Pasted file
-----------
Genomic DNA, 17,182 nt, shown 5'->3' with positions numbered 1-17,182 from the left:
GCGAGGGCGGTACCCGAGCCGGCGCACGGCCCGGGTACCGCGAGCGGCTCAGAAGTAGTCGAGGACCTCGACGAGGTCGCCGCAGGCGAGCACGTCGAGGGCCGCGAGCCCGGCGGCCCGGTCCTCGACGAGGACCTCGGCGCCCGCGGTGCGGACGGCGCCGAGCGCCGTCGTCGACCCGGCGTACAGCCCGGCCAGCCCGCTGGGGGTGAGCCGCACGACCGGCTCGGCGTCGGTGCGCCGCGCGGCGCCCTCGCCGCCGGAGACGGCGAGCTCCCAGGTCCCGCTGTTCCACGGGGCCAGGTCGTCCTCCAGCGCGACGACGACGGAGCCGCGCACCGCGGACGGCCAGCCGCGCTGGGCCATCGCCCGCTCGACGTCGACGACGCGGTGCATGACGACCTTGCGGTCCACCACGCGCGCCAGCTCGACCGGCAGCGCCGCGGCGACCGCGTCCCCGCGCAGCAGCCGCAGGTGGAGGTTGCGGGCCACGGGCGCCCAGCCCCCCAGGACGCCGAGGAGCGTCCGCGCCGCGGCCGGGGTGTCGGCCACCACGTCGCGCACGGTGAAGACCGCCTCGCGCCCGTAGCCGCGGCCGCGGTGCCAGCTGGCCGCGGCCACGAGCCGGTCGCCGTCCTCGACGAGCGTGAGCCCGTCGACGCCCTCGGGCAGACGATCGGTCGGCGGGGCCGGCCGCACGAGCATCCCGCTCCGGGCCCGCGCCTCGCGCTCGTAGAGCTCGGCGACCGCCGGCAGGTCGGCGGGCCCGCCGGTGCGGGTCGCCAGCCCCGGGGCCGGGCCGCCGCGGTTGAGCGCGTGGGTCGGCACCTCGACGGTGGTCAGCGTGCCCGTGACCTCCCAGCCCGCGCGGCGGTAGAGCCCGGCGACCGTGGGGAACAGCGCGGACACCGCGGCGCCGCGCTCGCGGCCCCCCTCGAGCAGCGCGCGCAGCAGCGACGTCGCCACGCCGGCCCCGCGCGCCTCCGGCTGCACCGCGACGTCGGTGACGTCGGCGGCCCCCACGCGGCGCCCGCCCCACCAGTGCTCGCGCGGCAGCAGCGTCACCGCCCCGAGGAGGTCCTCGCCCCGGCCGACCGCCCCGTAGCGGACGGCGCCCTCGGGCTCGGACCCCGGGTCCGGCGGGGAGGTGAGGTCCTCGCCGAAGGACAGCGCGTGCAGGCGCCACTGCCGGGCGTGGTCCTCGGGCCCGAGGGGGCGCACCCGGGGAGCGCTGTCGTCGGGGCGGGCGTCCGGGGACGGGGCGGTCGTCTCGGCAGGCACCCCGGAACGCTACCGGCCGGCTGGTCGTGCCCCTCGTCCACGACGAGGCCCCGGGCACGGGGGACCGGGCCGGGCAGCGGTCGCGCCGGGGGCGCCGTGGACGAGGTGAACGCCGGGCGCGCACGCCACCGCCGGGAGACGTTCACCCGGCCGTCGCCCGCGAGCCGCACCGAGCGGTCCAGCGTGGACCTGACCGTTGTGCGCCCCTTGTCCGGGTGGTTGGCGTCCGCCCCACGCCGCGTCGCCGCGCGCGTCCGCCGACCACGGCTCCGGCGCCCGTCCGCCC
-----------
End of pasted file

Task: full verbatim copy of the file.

Genomic DNA, 17,182 nt, shown 5'->3' with positions numbered 1-17,182 from the left:
GCGAGGGCGGTACCCGAGCCGGCGCACGGCCCGGGTACCGCGAGCGGCTCAGAAGTAGTCGAGGACCTCGACGAGGTCGCCGCAGGCGAGCACGTCGAGGGCCGCGAGCCCGGCGGCCCGGTCCTCGACGAGGACCTCGGCGCCCGCGGTGCGGACGGCGCCGAGCGCCGTCGTCGACCCGGCGTACAGCCCGGCCAGCCCGCTGGGGGTGAGCCGCACGACCGGCTCGGCGTCGGTGCGCCGCGCGGCGCCCTCGCCGCCGGAGACGGCGAGCTCCCAGGTCCCGCTGTTCCACGGGGCCAGGTCGTCCTCCAGCGCGACGACGACGGAGCCGCGCACCGCGGACGGCCAGCCGCGCTGGGCCATCGCCCGCTCGACGTCGACGACGCGGTGCATGACGACCTTGCGGTCCACCACGCGCGCCAGCTCGACCGGCAGCGCCGCGGCGACCGCGTCCCCGCGCAGCAGCCGCAGGTGGAGGTTGCGGGCCACGGGCGCCCAGCCCCCCAGGACGCCGAGGAGCGTCCGCGCCGCGGCCGGGGTGTCGGCCACCACGTCGCGCACGGTGAAGACCGCCTCGCGCCCGTAGCCGCGGCCGCGGTGCCAGCTGGCCGCGGCCACGAGCCGGTCGCCGTCCTCGACGAGCGTGAGCCCGTCGACGCCCTCGGGCAGACGATCGGTCGGCGGGGCCGGCCGCACGAGCATCCCGCTCCGGGCCCGCGCCTCGCGCTCGTAGAGCTCGGCGACCGCCGGCAGGTCGGCGGGCCCGCCGGTGCGGGTCGCCAGCCCCGGGGCCGGGCCGCCGCGGTTGAGCGCGTGGGTCGGCACCTCGACGGTGGTCAGCGTGCCCGTGACCTCCCAGCCCGCGCGGCGGTAGAGCCCGGCGACCGTGGGGAACAGCGCGGACACCGCGGCGCCGCGCTCGCGGCCCCCCTCGAGCAGCGCGCGCAGCAGCGACGTCGCCACGCCGGCCCCGCGCGCCTCCGGCTGCACCGCGACGTCGGTGACGTCGGCGGCCCCCACGCGGCGCCCGCCCCACCAGTGCTCGCGCGGCAGCAGCGTCACCGCCCCGAGGAGGTCCTCGCCCCGGCCGACCGCCCCGTAGCGGACGGCGCCCTCGGGCTCGGACCCCGGGTCCGGCGGGGAGGTGAGGTCCTCGCCGAAGGACAGCGCGTGCAGGCGCCACTGCCGGGCGTGGTCCTCGGGCCCGAGGGGGCGCACCCGGGGAGCGCTGTCGTCGGGGCGGGCGTCCGGGGACGGGGCGGTCGTCTCGGCAGGCACCCCGGAACGCTACCGGCCGGCTGGTCGTGCCCCTCGTCCACGACGAGGCCCCGGGCACGGGGGACCGGGCCGGGCAGCGGTCGCGCCGGGGGCGCCGTGGACGAGGTGAACGCCGGGCGCGCACGCCACCGCCGGGAGACGTTCACCCGGCCGTCGCCCGCGAGCCGCACCGAGCGGTCCAGCGTGGACCTGACCGTTGTGCGCCCCTTGTCCGGGTGGTTGGCGTCCGCCCCACGCCGCGTCGCCGCGCGCGTCCGCCGACCACGGCTCCGGCGCCCGTCCGCCC